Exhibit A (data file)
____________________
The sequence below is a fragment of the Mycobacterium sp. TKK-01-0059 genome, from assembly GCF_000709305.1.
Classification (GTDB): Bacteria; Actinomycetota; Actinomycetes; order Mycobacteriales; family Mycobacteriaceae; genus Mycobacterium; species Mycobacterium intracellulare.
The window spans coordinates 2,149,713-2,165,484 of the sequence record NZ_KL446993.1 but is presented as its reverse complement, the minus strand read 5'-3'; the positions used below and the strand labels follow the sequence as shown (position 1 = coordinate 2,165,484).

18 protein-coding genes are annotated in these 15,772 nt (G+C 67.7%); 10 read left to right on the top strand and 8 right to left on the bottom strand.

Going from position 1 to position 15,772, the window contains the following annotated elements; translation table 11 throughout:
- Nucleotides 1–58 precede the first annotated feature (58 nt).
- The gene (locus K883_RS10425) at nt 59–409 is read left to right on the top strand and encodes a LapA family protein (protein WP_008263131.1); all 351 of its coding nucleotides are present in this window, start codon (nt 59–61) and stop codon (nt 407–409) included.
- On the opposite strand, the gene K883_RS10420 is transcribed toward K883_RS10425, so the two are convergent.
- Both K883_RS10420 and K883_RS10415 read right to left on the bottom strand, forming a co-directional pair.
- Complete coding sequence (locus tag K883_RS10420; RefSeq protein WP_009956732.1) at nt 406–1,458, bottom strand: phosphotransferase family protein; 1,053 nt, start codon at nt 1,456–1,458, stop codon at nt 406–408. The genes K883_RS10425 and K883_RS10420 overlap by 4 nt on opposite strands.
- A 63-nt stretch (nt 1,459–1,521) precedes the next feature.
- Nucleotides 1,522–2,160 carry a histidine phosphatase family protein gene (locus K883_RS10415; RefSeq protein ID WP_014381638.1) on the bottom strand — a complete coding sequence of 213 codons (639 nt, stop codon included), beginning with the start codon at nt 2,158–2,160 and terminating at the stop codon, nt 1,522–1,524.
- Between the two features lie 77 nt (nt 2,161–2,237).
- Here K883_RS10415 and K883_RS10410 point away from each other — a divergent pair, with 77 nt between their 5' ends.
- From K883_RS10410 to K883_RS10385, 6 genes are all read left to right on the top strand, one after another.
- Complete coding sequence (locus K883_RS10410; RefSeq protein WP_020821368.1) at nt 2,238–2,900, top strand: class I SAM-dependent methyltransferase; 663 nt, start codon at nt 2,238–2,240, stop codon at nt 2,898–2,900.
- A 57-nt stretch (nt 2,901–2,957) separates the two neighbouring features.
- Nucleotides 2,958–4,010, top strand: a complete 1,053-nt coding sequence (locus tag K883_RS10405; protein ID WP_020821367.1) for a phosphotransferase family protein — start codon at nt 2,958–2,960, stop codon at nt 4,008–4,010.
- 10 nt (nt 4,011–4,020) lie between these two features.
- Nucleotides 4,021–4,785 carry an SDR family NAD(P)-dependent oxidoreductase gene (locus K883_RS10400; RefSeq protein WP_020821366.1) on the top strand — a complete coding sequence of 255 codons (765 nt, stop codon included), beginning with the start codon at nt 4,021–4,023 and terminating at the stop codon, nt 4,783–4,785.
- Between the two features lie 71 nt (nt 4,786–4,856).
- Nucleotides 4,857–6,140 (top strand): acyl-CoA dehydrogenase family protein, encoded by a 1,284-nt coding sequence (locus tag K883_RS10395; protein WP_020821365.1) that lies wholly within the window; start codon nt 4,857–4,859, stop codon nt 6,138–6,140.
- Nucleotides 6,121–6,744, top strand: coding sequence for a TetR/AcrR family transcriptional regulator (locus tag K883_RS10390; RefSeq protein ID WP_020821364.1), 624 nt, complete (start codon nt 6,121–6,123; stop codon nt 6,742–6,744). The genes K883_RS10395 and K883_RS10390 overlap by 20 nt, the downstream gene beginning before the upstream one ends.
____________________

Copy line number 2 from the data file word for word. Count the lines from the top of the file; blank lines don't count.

Classification (GTDB): Bacteria; Actinomycetota; Actinomycetes; order Mycobacteriales; family Mycobacteriaceae; genus Mycobacterium; species Mycobacterium intracellulare.